The Zimbabwe National Liberation War Veterans Association (ZNLWVA) has condemned the unjustified increase in the prices of basic commodities and called on responsible authorities to take urgent measures to protect citizens.
In a statement, ZNLWVA national spokesperson Cde Douglas Mahiya said the increase in bread price was a calculated move meant to dampen the independence celebrations and incite the public to revolt against the Government.
"The ZNLWVA notes with utter disgust the malevolent bread price increase by bakeries," he said. "This cruel assault on the welfare of the poor and less privileged is an attempt to copy-cat the template of national disturbances that were witnessed in the Arab world.
"The unjustified bread price increase is clearly a political weapon by the baking cartel. This is clearly a calculated move meant to anger the public and make them to revolt against the constitutionally elected Government.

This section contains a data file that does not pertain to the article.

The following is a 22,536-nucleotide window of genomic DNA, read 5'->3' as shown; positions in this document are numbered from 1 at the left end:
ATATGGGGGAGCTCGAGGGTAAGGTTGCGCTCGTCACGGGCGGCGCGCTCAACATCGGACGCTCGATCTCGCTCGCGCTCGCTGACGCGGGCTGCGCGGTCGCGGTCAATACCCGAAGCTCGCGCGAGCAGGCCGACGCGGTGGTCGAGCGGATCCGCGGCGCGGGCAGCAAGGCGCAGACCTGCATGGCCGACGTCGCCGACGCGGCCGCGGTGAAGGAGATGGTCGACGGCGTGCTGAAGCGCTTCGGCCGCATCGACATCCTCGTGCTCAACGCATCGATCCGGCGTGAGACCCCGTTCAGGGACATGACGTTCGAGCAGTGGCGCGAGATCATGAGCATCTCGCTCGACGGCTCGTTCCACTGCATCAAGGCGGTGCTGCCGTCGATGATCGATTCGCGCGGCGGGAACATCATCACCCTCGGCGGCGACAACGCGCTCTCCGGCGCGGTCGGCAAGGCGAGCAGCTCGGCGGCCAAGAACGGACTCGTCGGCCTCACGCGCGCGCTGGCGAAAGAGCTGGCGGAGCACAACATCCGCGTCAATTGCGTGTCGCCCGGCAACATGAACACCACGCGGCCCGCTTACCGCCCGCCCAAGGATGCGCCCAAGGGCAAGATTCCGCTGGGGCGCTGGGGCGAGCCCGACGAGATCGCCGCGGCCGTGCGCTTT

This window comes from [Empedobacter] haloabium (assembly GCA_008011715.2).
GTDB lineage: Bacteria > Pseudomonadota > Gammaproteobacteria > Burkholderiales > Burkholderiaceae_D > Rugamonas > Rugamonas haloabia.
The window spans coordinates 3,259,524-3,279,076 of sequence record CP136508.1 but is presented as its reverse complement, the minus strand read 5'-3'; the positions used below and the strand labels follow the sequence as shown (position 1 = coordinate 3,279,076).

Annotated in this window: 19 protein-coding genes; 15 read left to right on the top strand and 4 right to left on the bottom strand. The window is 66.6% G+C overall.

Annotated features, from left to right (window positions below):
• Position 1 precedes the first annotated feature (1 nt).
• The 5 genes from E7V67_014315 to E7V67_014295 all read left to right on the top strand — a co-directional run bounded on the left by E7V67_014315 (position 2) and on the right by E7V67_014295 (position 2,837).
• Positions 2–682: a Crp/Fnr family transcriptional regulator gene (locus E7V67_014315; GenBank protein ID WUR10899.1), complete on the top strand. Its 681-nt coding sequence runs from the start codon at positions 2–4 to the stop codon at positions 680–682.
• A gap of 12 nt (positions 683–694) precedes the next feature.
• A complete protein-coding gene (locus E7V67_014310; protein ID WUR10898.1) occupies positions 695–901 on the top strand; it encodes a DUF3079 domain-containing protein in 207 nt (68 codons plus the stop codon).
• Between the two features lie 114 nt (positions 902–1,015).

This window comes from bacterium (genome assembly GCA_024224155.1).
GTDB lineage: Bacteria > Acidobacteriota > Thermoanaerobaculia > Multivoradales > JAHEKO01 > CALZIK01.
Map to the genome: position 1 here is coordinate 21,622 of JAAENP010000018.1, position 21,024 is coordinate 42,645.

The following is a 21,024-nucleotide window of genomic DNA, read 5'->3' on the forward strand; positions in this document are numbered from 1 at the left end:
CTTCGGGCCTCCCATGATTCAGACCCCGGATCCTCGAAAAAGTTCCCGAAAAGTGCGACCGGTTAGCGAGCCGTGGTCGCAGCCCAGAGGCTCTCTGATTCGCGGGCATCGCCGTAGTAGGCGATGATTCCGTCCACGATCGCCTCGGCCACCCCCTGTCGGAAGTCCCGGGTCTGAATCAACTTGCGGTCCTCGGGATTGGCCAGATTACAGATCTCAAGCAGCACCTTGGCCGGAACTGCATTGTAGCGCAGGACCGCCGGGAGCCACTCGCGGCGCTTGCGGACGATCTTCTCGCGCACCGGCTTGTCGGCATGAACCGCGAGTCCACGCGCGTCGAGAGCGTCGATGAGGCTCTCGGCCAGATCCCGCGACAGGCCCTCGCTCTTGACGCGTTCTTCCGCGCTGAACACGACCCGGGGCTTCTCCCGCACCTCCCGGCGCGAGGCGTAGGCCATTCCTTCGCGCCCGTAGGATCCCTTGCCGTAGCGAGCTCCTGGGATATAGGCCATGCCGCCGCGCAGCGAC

"The move is also meant to sabotage President Mnangagwa's Vision 2030 and as war veterans we will stand to defend the economic programmes by our President.
"We strongly condemn this profiteering habit by bakers and we urge them to desist from the habit of making unjustified profits at the expense of the poor."
Cde Mahiya said ZNLWVA will stand with the people and make sure the unjustified profiteering will not succeed.
"We will make sure this cartel bites the dust," he said. "This is to ensure that the Zimbabwe revolution we fought heroically as young people thrives and succeeds. The Vision 2030 and goal of a middle income economy will be pursued with unremitting vigour."
Cde Mahiya called on Government to take measures which ensured that citizens were protected.
"We call upon the Ministers of Industry, Finance and Justice to take drastic and decisive measures to deal with these cartels. All initiatives must be put in place to ensure that all basics are affordable to everyone," he said.
Cde Mahiya said the spirit of independence celebrations should not be dampened by bad apples in the economic body system.
Begining last week, a loaf of bread is being sold for $3,50. up from $2.
Read the original article on The Herald.
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